language = "English",
pages = "1318--1323",
booktitle = "75th Annual Meeting of the Academy of Management, AOM 2015",
publisher = "Academy of Management",
address = "United States",

}

Van Dun, DH & Wilderom, CPM 2015, Governing highly performing lean team behaviors: A mixed-methods longitudinal study. in 75th Annual Meeting of the Academy of Management, AOM 2015. Academy of Management, pp. 1318-1323, 75th Academy of Management Annual Meeting, AOM 2015, Vancouver, Canada, 7/08/15. https://doi.org/10.5465/AMBPP.2015.127

Governing highly performing lean team behaviors : A mixed-methods longitudinal study. / Van Dun, Desirée H.; Wilderom, Celeste P.M.

75th Annual Meeting of the Academy of Management, AOM 2015. Academy of Management, 2015. p. 1318-1323.

Research output: Chapter in Book/Report/Conference proceedingConference contributionAcademicpeer-review

TY - GEN

T1 - Governing highly performing lean team behaviors

T2 - A mixed-methods longitudinal study

AU - Van Dun, Desirée H.

AU - Wilderom, Celeste P.M.

PY - 2015

Y1 - 2015

N2 - Work teams go through multiple performance cycles; initially highly performing teams may experience a decline in subsequent performance and vice-versa. This inductive study focuses on team-behavioral and contextual predictors of high lean team performance. Rooted in both the IMOI model and reviewing of the extant empirical lean literature, we identify changes in lean team performance and behavior. Five carefully selected lean work-floor teams were studied over three-years, using objective performance data; questionnaires (n = 109); systematic participant- and video-observation; and retrospective interviews. We reveal that for sustainable lean team performance organizational governance matters; high team performance is shown to be prolonged not only by top leader’s visible, behavioral team support, but also by steering a clear strategic course and by financially investing in lean. Moreover, it is shown how these three governance factors enable team leaders to support their teams. Top- and team-leader support is found, in turn, to positively affect team behavior. Furthermore, a behavioral pattern is identified that consists of team members’: 1) task performance monitoring; 2) information sharing; 3) backing up of co-workers; and 4) engaging in process-innovation. The paper ends with three propositions for future hypotheses testing on the illustrated cascading effect.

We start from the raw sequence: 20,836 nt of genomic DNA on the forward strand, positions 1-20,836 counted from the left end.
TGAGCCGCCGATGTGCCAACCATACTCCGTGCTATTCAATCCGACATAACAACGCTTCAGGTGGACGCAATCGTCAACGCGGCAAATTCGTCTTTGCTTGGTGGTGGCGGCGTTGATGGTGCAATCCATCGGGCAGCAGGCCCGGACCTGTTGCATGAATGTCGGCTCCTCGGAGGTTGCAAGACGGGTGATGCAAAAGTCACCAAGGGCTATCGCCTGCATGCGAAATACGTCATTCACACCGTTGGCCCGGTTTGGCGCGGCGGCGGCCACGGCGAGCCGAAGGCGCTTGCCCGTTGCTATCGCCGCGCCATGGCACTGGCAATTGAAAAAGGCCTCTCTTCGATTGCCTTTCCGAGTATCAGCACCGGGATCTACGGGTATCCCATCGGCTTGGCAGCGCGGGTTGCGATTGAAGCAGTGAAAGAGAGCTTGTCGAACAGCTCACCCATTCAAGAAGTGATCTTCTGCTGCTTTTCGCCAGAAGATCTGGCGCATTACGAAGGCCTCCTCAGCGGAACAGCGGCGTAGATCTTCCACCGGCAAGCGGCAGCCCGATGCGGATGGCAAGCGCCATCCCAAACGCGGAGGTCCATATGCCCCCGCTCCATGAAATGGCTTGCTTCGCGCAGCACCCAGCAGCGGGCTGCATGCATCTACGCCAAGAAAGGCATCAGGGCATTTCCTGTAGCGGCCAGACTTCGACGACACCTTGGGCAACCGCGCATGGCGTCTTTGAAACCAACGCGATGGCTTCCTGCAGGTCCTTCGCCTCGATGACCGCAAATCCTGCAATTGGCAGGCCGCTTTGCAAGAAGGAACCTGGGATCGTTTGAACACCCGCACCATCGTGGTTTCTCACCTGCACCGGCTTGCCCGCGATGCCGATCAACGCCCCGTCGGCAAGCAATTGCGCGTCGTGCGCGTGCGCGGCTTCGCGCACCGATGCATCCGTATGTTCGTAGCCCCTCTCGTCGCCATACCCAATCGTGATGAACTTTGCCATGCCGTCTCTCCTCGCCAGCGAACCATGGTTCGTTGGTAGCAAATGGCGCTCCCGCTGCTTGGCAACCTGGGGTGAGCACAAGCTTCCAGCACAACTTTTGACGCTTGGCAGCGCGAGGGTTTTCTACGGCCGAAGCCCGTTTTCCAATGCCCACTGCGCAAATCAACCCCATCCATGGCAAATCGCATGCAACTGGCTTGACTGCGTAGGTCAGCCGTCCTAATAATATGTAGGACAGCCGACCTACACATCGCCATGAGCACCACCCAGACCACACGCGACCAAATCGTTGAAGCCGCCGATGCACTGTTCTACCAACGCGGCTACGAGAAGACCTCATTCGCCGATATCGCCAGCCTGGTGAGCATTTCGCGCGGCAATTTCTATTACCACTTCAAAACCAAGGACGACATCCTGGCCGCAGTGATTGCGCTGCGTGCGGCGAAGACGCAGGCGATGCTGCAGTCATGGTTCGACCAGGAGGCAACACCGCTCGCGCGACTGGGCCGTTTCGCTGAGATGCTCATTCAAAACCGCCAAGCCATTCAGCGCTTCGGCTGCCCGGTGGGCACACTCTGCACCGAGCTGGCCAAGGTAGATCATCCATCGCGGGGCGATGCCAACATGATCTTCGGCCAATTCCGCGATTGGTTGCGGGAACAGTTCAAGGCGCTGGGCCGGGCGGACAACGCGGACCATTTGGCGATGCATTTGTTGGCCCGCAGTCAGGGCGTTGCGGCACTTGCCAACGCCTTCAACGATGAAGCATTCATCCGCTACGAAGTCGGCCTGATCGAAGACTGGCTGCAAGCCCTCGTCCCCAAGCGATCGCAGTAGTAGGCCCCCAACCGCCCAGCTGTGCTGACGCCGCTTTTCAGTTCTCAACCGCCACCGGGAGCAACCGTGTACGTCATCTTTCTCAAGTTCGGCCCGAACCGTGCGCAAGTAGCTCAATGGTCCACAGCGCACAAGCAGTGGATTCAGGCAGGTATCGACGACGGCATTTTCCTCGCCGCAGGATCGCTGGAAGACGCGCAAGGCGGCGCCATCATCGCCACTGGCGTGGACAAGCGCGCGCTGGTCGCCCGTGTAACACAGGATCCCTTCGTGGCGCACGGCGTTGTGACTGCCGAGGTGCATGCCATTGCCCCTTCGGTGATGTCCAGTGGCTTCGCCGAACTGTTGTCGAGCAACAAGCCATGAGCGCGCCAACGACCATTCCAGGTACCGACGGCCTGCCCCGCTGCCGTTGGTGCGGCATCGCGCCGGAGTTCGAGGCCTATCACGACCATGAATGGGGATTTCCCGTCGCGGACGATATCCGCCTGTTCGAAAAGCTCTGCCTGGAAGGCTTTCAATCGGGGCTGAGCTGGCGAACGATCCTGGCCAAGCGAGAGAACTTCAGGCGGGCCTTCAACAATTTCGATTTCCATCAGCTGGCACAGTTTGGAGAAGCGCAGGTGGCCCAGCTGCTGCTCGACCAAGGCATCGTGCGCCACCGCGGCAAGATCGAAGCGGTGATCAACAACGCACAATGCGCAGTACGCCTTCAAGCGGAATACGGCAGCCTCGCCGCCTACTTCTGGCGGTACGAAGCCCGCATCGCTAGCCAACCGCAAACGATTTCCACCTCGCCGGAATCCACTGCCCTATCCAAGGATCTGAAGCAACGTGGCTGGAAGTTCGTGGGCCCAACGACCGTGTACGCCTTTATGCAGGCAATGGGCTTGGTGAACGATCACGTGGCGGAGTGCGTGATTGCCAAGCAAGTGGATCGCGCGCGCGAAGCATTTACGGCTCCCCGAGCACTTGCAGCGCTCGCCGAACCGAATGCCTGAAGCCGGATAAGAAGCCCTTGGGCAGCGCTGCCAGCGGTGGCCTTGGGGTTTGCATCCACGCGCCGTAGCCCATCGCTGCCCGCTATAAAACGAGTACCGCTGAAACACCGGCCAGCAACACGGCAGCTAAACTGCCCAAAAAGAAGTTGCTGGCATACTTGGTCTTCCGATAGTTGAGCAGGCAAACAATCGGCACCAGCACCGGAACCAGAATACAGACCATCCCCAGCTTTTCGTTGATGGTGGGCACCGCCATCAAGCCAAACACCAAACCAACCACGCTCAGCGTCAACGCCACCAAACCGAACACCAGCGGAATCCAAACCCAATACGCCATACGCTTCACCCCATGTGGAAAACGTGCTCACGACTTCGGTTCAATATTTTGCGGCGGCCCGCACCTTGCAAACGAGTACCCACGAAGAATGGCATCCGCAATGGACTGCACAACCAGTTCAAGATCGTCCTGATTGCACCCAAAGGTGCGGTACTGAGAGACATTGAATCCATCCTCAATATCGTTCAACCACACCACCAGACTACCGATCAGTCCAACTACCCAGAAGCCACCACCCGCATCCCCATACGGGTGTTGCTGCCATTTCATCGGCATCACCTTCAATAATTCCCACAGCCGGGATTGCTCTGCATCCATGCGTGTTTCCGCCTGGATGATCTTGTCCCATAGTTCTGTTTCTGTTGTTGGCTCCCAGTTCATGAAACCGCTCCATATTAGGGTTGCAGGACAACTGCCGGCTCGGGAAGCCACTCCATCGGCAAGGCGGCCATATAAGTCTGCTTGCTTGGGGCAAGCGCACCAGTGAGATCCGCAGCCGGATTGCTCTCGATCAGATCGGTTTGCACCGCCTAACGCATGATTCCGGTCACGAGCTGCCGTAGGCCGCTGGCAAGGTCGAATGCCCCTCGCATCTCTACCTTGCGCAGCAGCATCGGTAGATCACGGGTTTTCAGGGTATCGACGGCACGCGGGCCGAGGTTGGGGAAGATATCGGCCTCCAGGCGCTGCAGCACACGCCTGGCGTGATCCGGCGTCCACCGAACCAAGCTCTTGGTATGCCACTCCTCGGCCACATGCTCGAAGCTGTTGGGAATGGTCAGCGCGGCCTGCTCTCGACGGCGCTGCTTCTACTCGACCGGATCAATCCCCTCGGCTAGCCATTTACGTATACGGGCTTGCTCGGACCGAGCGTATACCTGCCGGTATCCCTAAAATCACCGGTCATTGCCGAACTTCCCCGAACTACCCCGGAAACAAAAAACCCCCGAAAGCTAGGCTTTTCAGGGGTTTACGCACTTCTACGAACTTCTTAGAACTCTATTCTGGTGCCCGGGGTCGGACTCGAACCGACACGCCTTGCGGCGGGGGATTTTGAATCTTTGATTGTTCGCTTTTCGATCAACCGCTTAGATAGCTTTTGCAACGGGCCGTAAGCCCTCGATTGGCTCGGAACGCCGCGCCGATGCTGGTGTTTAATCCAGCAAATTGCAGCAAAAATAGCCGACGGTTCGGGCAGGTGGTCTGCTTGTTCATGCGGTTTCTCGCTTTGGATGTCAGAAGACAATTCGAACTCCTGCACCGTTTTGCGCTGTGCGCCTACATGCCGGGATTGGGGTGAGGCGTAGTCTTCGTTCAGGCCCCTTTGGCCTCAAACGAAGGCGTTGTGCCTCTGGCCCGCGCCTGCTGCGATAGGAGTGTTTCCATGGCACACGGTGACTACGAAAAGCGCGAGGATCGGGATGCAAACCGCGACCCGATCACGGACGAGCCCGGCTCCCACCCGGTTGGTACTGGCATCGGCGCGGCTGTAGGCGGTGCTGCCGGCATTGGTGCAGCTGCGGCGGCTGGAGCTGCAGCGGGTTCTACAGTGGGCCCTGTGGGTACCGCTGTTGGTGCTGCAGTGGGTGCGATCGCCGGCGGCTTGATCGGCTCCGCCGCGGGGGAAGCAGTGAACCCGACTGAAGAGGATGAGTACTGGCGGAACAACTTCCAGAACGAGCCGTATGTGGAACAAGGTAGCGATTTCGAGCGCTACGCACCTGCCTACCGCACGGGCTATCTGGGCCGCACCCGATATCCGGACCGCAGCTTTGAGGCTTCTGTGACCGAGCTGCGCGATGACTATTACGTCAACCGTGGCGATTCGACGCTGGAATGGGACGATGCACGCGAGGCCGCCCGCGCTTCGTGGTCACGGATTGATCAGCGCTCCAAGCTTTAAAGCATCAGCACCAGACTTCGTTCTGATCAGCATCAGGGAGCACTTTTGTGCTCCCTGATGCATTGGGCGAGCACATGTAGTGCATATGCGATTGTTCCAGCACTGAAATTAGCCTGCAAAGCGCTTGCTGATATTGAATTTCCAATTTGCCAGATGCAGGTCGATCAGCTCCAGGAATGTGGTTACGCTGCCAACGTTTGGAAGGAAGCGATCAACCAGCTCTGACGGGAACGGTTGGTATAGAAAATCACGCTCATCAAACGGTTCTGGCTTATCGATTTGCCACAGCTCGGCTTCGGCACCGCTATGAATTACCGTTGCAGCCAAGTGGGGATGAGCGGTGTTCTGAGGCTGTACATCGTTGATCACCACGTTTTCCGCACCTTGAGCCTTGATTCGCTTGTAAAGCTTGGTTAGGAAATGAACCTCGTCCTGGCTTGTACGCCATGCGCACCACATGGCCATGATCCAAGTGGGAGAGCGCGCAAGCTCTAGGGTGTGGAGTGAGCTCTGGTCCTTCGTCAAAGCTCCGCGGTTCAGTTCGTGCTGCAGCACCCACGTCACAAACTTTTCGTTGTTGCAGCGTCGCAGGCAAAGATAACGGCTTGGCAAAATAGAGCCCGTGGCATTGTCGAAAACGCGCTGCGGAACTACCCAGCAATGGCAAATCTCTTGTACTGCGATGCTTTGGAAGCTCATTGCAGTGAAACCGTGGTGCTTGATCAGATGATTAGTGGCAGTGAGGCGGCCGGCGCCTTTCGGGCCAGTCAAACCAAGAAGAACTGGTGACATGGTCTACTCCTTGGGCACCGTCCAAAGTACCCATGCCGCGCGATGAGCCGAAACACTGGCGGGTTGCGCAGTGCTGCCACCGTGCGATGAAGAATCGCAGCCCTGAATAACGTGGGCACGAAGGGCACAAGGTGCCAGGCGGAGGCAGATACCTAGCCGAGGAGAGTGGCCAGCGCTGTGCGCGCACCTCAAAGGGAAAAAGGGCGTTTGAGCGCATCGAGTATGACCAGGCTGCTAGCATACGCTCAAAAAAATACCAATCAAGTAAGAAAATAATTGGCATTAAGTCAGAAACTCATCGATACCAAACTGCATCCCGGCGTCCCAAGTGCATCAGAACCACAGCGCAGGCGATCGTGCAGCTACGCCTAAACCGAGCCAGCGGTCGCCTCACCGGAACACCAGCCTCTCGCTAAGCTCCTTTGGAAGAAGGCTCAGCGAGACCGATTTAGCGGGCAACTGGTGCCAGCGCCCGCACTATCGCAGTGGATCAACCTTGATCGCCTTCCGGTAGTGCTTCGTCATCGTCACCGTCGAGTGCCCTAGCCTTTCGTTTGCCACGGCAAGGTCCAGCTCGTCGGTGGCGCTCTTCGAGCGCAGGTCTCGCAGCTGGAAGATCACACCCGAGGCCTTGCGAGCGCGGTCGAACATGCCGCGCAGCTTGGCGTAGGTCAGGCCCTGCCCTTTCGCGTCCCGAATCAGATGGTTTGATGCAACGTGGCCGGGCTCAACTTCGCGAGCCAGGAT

AB - Work teams go through multiple performance cycles; initially highly performing teams may experience a decline in subsequent performance and vice-versa. This inductive study focuses on team-behavioral and contextual predictors of high lean team performance. Rooted in both the IMOI model and reviewing of the extant empirical lean literature, we identify changes in lean team performance and behavior. Five carefully selected lean work-floor teams were studied over three-years, using objective performance data; questionnaires (n = 109); systematic participant- and video-observation; and retrospective interviews. We reveal that for sustainable lean team performance organizational governance matters; high team performance is shown to be prolonged not only by top leader’s visible, behavioral team support, but also by steering a clear strategic course and by financially investing in lean. Moreover, it is shown how these three governance factors enable team leaders to support their teams. Top- and team-leader support is found, in turn, to positively affect team behavior. Furthermore, a behavioral pattern is identified that consists of team members’: 1) task performance monitoring; 2) information sharing; 3) backing up of co-workers; and 4) engaging in process-innovation. The paper ends with three propositions for future hypotheses testing on the illustrated cascading effect.

UR - http://www.scopus.com/inward/record.url?scp=84992115080&partnerID=8YFLogxK

U2 - 10.5465/AMBPP.2015.127

DO - 10.5465/AMBPP.2015.127

M3 - Conference contribution

SP - 1318

EP - 1323

BT - 75th Annual Meeting of the Academy of Management, AOM 2015

PB - Academy of Management

ER -

Van Dun DH, Wilderom CPM. Governing highly performing lean team behaviors: A mixed-methods longitudinal study. In 75th Annual Meeting of the Academy of Management, AOM 2015. Academy of Management. 2015. p. 1318-1323 https://doi.org/10.5465/AMBPP.2015.127